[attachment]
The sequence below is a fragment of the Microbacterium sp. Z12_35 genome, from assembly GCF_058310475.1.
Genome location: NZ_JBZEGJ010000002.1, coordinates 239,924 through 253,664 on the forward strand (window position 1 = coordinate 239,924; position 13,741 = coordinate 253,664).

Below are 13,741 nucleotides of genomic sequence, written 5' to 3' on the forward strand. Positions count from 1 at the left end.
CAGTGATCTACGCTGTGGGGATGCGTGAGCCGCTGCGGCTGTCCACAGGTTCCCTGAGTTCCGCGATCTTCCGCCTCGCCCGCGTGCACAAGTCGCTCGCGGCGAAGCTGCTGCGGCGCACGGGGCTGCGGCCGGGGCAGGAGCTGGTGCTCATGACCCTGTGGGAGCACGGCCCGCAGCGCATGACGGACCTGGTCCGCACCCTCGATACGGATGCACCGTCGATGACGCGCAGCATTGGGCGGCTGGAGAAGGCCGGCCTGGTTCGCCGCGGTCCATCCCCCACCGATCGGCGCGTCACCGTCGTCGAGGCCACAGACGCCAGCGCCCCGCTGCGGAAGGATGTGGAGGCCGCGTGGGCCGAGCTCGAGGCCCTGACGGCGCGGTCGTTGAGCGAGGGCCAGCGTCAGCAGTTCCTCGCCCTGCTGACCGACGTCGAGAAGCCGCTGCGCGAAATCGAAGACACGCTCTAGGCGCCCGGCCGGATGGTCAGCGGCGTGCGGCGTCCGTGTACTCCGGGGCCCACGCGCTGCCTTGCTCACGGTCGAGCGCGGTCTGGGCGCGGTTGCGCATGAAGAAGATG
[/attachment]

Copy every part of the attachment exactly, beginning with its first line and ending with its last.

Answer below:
The sequence below is a fragment of the Microbacterium sp. Z12_35 genome, from assembly GCF_058310475.1.
Genome location: NZ_JBZEGJ010000002.1, coordinates 239,924 through 253,664 on the forward strand (window position 1 = coordinate 239,924; position 13,741 = coordinate 253,664).

Below are 13,741 nucleotides of genomic sequence, written 5' to 3' on the forward strand. Positions count from 1 at the left end.
CAGTGATCTACGCTGTGGGGATGCGTGAGCCGCTGCGGCTGTCCACAGGTTCCCTGAGTTCCGCGATCTTCCGCCTCGCCCGCGTGCACAAGTCGCTCGCGGCGAAGCTGCTGCGGCGCACGGGGCTGCGGCCGGGGCAGGAGCTGGTGCTCATGACCCTGTGGGAGCACGGCCCGCAGCGCATGACGGACCTGGTCCGCACCCTCGATACGGATGCACCGTCGATGACGCGCAGCATTGGGCGGCTGGAGAAGGCCGGCCTGGTTCGCCGCGGTCCATCCCCCACCGATCGGCGCGTCACCGTCGTCGAGGCCACAGACGCCAGCGCCCCGCTGCGGAAGGATGTGGAGGCCGCGTGGGCCGAGCTCGAGGCCCTGACGGCGCGGTCGTTGAGCGAGGGCCAGCGTCAGCAGTTCCTCGCCCTGCTGACCGACGTCGAGAAGCCGCTGCGCGAAATCGAAGACACGCTCTAGGCGCCCGGCCGGATGGTCAGCGGCGTGCGGCGTCCGTGTACTCCGGGGCCCACGCGCTGCCTTGCTCACGGTCGAGCGCGGTCTGGGCGCGGTTGCGCATGAAGAAGATG